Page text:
MIT Announces Virtual Reality Project “The Enemy” by Visiting Artist Karim Ben Khelifa
Project will have U.S. premiere at the MIT Museum Fall 2017
Massachusetts Institute of Technology (MIT) announces a new Virtual Reality (VR) project, entitled The Enemy, conceived by acclaimed photojournalist Karim Ben Khelifa, and further developed during his visiting artist residency hosted by MIT’s Center for Art, Science & Technology (CAST). The Enemy is an immersive experience that involves participants in discussions about violence and humanity by using pioneering VR technology to present interviews with soldiers on opposite sides of longstanding military conflicts. The project makes its international debut in Spring 2017 and the exhibition’s U.S. premiere will be at the MIT Museum in Fall 2017, where visitors will be able to participate in a multi-user VR experience. In the coming years, the artist and his collaborators have plans to present the exhibition in the conflict zones represented, so that younger generations can experience new perceptions of long-standing enemies.
The Enemy is a groundbreaking, immersive VR experience that enables participants to see and hear firsthand two opposing enemy fighters from international conflict areas, such as Israel and Palestine, Congo and El Salvador. Using virtual reality headsets, participants will encounter real, 360-degree imaging and recordings of combatants who were interviewed by Ben Khelifa for the project. In their own words, the combatants offer personal perspectives on war, their motivations, suffering, freedom and the future. The VR experience has been developed by Camera Lucida Productions and Emissive, both French companies. In addition to the exhibition, The Enemy includes a smartphone application that uses augmented and mixed reality to expand the number of participants worldwide and was developed by two Canadian partners, the National Film Board of Canada and Dpt. The whole project was coproduced with France Télévisions Nouvelles Écritures.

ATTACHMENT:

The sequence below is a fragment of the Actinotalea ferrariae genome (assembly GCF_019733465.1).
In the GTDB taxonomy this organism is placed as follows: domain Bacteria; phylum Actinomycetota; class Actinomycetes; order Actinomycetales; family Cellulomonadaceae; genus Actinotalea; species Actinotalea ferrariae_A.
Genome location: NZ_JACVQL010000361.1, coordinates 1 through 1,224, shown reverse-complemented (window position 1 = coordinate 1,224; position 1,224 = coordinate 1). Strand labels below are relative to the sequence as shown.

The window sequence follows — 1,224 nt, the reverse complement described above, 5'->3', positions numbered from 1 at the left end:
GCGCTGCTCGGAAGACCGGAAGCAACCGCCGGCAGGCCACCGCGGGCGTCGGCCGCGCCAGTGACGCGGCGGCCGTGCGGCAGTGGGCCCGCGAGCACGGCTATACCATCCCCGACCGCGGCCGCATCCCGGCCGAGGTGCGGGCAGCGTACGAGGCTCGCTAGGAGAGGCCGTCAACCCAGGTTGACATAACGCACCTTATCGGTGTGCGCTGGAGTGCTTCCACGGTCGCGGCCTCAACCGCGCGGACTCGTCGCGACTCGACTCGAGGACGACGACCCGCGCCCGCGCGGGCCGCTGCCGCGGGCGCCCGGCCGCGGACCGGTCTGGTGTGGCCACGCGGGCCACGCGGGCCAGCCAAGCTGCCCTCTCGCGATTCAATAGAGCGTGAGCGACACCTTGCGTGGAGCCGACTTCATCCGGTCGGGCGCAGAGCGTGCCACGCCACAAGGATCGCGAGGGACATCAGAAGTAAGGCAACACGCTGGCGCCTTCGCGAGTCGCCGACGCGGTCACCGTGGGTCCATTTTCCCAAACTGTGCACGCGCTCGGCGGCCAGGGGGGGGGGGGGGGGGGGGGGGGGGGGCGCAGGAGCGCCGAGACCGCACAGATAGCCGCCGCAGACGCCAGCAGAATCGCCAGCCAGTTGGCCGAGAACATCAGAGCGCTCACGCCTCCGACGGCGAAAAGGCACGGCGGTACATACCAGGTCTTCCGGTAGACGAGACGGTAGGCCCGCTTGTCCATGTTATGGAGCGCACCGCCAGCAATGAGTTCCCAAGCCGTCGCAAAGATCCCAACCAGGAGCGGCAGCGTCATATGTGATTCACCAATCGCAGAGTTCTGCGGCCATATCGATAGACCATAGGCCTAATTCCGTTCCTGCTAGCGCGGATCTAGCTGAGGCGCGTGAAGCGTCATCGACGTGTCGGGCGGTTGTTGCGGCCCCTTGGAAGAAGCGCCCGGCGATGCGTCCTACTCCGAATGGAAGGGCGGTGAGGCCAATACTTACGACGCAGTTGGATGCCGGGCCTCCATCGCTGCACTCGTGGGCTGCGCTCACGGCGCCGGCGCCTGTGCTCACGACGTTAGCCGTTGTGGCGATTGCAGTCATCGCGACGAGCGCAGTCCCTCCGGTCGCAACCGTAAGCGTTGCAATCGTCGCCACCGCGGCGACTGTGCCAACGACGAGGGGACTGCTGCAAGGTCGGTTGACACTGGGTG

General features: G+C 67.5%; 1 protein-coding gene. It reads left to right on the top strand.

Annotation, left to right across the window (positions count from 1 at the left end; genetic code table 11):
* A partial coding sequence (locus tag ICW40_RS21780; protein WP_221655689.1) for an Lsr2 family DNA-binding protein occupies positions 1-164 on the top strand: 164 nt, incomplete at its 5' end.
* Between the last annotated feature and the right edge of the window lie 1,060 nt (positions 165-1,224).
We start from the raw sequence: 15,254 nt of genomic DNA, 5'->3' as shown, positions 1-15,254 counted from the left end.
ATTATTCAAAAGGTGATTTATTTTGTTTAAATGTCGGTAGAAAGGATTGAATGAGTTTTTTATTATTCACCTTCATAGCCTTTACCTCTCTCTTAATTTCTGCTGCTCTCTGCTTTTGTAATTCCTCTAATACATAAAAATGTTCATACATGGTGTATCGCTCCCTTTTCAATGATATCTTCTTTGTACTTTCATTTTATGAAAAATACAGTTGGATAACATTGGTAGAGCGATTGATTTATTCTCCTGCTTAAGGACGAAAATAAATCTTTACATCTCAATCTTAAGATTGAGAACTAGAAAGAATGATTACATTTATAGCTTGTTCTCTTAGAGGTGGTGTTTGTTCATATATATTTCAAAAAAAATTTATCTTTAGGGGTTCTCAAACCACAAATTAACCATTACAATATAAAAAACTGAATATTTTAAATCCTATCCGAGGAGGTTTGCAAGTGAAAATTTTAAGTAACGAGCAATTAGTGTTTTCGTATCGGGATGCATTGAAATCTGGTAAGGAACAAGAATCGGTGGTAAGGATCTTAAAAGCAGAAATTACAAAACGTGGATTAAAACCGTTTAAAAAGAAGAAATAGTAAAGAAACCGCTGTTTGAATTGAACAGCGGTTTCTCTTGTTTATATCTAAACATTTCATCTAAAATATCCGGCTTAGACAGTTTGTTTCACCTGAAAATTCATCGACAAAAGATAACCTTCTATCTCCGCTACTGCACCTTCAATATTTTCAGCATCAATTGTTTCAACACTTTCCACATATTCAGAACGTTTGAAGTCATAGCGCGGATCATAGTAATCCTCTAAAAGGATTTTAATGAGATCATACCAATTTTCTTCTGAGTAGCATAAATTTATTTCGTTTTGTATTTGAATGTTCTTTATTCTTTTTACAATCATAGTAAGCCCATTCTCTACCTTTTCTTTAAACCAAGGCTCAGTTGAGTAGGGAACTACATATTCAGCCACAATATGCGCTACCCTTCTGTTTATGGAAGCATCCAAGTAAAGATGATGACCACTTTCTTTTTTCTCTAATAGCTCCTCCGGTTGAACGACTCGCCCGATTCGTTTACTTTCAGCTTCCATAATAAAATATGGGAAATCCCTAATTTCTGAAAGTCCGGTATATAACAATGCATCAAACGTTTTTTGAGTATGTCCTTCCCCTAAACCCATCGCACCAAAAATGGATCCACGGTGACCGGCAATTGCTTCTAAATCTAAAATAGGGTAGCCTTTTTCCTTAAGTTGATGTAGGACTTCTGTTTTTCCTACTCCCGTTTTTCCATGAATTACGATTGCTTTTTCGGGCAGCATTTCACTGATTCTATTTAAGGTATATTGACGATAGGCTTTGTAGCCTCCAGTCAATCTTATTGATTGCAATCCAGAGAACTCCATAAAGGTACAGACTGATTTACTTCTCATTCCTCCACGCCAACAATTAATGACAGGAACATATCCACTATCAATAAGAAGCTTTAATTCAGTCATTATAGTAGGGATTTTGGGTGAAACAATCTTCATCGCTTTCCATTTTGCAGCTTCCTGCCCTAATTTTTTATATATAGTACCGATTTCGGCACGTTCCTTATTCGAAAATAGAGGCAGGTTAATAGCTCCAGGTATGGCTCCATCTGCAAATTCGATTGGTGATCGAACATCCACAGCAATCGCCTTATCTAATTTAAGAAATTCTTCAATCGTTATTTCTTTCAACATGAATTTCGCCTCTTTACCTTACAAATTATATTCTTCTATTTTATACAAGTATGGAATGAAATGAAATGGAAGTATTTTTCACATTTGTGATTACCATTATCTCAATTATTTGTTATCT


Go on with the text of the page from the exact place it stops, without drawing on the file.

“Being a visiting artist with MIT’s CAST allows me to break all the barriers I could see with my work as a photojournalist, and with this new medium, we have a whole new field to discover,” says Karim Ben Khelifa. “I hope to be able to propose a truly profound experience where the audience can rethink its notion of the Other. I believe that walking within a VR space allows for tons of other emotions we cannot provoke in more conventional mediums.”
The traveling exhibition, which makes its U.S. premiere at the MIT Museum, uses virtual reality headsets to create an immersive experience. Originally conceived by Ben Khelifa as a photo exhibition, The Enemy evolved into a virtual reality installation during his artist residency at MIT, beginning in 2013 at MIT’s Open Documentary Lab. Since that start, Professor D. Fox Harrell, founder and director of the MIT Imagination, Computation, and Expression Laboratory (ICE Lab), wrote a CAST Visiting Artist grant to host Ben Khelifa in his lab and to collaborate on The Enemy. Author of Phantasmal Media: An Approach to Imagination, Computation, and Expression (MIT Press, 2013), Harrell is invested in exploring how computing can be used to create subjective experiences, cultural understandings, and critical empowerment, goals that are also resonant in The Enemy. Together, Ben Khelifa and Harrell are incorporating concepts from artificial intelligence and cognitive science-based interaction models into the project, with the goal of using testing the VR experience of combatants’ testimonies to engender understanding towards “the Other.”